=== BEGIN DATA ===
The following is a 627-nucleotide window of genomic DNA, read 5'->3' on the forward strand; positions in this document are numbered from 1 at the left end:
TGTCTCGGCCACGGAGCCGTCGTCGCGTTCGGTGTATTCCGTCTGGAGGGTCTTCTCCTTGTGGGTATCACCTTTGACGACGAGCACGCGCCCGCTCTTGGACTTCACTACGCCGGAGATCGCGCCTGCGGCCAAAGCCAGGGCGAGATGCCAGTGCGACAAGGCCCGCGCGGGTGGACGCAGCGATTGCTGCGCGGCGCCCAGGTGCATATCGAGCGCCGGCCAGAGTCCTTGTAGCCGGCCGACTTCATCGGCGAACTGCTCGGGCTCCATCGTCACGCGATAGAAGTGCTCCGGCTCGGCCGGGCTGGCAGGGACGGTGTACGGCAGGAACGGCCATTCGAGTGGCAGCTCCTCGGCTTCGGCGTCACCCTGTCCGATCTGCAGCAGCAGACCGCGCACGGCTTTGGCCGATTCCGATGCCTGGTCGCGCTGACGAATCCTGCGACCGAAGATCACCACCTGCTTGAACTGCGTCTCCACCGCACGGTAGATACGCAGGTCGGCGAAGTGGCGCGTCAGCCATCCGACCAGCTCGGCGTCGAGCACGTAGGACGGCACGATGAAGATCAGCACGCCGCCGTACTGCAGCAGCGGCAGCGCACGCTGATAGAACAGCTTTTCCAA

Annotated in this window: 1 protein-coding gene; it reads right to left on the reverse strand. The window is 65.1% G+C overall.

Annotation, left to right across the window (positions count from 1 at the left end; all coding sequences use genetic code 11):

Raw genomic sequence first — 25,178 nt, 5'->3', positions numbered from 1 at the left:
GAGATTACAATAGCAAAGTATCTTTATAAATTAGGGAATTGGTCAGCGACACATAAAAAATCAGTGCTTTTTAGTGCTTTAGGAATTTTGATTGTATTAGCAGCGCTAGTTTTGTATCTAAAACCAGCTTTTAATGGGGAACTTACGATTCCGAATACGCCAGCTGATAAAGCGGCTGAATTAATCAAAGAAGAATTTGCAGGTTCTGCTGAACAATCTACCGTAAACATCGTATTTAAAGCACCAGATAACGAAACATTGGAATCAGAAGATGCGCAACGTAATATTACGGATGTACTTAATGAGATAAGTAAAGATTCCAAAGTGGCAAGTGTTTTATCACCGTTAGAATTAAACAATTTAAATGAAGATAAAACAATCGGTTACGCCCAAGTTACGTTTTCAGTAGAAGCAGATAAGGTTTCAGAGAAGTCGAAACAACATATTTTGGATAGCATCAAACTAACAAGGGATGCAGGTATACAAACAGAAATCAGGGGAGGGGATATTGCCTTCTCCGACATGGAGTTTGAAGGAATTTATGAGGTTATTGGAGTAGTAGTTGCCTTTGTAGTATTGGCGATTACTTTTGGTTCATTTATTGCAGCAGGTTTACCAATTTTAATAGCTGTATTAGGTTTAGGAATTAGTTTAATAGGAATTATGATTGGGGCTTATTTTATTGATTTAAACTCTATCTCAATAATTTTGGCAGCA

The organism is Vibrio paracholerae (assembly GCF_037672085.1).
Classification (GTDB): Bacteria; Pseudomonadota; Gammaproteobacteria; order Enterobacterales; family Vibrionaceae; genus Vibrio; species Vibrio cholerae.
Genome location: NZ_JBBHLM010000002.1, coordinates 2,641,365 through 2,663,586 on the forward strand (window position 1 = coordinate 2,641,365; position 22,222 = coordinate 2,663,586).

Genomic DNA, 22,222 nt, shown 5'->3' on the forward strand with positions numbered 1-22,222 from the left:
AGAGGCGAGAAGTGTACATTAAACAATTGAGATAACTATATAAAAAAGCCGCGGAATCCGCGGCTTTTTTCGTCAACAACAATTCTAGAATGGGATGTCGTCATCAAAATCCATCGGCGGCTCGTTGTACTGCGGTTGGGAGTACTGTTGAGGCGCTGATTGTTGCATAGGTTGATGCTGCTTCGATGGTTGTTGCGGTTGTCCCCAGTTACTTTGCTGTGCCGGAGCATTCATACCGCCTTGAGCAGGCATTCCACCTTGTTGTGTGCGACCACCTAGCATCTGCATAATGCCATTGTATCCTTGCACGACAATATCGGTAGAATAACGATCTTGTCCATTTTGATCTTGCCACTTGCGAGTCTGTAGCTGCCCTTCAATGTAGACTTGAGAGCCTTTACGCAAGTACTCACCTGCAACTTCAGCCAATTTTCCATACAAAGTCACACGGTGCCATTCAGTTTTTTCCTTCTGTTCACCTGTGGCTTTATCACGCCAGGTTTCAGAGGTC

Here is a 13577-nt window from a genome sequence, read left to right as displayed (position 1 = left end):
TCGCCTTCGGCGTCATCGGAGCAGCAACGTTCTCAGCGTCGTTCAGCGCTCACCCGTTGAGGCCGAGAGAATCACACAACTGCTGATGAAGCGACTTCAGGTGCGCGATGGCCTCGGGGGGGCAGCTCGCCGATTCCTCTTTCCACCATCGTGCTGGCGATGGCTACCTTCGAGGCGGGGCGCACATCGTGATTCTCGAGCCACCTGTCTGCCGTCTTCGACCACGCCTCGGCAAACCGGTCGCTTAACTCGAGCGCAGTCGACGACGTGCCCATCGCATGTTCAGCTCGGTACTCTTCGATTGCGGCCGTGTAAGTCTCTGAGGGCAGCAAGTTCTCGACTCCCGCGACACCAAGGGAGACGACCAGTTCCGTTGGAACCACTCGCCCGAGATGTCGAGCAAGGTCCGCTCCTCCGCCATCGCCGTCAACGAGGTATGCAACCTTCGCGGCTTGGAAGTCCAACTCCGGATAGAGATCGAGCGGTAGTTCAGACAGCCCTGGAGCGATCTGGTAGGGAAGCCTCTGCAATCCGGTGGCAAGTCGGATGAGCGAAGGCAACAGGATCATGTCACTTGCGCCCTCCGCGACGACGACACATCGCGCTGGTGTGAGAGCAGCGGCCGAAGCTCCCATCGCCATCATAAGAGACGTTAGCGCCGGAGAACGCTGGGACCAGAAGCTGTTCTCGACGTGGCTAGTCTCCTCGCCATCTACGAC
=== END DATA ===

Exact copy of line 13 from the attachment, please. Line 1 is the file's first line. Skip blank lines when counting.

TCGCCTTCGGCGTCATCGGAGCAGCAACGTTCTCAGCGTCGTTCAGCGCTCACCCGTTGAGGCCGAGAGAATCACACAACTGCTGATGAAGCGACTTCAGGTGCGCGATGGCCTCGGGGGGGCAGCTCGCCGATTCCTCTTTCCACCATCGTGCTGGCGATGGCTACCTTCGAGGCGGGGCGCACATCGTGATTCTCGAGCCACCTGTCTGCCGTCTTCGACCACGCCTCGGCAAACCGGTCGCTTAACTCGAGCGCAGTCGACGACGTGCCCATCGCATGTTCAGCTCGGTACTCTTCGATTGCGGCCGTGTAAGTCTCTGAGGGCAGCAAGTTCTCGACTCCCGCGACACCAAGGGAGACGACCAGTTCCGTTGGAACCACTCGCCCGAGATGTCGAGCAAGGTCCGCTCCTCCGCCATCGCCGTCAACGAGGTATGCAACCTTCGCGGCTTGGAAGTCCAACTCCGGATAGAGATCGAGCGGTAGTTCAGACAGCCCTGGAGCGATCTGGTAGGGAAGCCTCTGCAATCCGGTGGCAAGTCGGATGAGCGAAGGCAACAGGATCATGTCACTTGCGCCCTCCGCGACGACGACACATCGCGCTGGTGTGAGAGCAGCGGCCGAAGCTCCCATCGCCATCATAAGAGACGTTAGCGCCGGAGAACGCTGGGACCAGAAGCTGTTCTCGACGTGGCTAGTCTCCTCGCCATCTACGAC